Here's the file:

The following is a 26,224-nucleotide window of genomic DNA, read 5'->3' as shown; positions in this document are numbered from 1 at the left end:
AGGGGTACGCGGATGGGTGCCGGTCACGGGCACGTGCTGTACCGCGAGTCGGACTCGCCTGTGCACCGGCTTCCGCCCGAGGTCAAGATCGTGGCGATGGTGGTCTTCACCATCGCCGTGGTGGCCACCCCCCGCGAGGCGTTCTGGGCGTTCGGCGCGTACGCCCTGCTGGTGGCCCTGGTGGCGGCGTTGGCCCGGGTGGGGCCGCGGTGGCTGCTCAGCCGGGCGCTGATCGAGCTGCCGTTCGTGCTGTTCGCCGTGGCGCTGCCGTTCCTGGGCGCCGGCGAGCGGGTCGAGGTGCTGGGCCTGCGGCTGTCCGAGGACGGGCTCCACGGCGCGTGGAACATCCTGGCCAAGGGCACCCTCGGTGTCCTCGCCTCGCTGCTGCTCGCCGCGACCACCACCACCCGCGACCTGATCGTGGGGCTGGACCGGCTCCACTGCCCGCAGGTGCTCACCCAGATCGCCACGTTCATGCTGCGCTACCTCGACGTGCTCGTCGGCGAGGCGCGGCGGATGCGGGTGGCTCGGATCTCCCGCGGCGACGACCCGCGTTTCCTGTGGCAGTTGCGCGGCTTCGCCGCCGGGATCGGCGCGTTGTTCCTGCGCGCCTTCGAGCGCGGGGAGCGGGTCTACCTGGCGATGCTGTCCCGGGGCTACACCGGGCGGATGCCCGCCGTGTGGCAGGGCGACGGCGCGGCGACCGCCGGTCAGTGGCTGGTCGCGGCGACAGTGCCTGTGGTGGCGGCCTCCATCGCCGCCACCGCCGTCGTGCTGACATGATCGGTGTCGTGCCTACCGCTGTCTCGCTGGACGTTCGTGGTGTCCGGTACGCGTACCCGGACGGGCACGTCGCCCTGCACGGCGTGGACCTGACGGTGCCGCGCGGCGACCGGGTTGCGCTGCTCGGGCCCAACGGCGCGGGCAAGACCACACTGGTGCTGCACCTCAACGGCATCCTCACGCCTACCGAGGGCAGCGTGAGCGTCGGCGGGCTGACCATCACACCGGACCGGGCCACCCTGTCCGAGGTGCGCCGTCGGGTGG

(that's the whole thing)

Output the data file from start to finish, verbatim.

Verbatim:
The following is a 26,224-nucleotide window of genomic DNA, read 5'->3' as shown; positions in this document are numbered from 1 at the left end:
AGGGGTACGCGGATGGGTGCCGGTCACGGGCACGTGCTGTACCGCGAGTCGGACTCGCCTGTGCACCGGCTTCCGCCCGAGGTCAAGATCGTGGCGATGGTGGTCTTCACCATCGCCGTGGTGGCCACCCCCCGCGAGGCGTTCTGGGCGTTCGGCGCGTACGCCCTGCTGGTGGCCCTGGTGGCGGCGTTGGCCCGGGTGGGGCCGCGGTGGCTGCTCAGCCGGGCGCTGATCGAGCTGCCGTTCGTGCTGTTCGCCGTGGCGCTGCCGTTCCTGGGCGCCGGCGAGCGGGTCGAGGTGCTGGGCCTGCGGCTGTCCGAGGACGGGCTCCACGGCGCGTGGAACATCCTGGCCAAGGGCACCCTCGGTGTCCTCGCCTCGCTGCTGCTCGCCGCGACCACCACCACCCGCGACCTGATCGTGGGGCTGGACCGGCTCCACTGCCCGCAGGTGCTCACCCAGATCGCCACGTTCATGCTGCGCTACCTCGACGTGCTCGTCGGCGAGGCGCGGCGGATGCGGGTGGCTCGGATCTCCCGCGGCGACGACCCGCGTTTCCTGTGGCAGTTGCGCGGCTTCGCCGCCGGGATCGGCGCGTTGTTCCTGCGCGCCTTCGAGCGCGGGGAGCGGGTCTACCTGGCGATGCTGTCCCGGGGCTACACCGGGCGGATGCCCGCCGTGTGGCAGGGCGACGGCGCGGCGACCGCCGGTCAGTGGCTGGTCGCGGCGACAGTGCCTGTGGTGGCGGCCTCCATCGCCGCCACCGCCGTCGTGCTGACATGATCGGTGTCGTGCCTACCGCTGTCTCGCTGGACGTTCGTGGTGTCCGGTACGCGTACCCGGACGGGCACGTCGCCCTGCACGGCGTGGACCTGACGGTGCCGCGCGGCGACCGGGTTGCGCTGCTCGGGCCCAACGGCGCGGGCAAGACCACACTGGTGCTGCACCTCAACGGCATCCTCACGCCTACCGAGGGCAGCGTGAGCGTCGGCGGGCTGACCATCACACCGGACCGGGCCACCCTGTCCGAGGTGCGCCGTCGGGTGG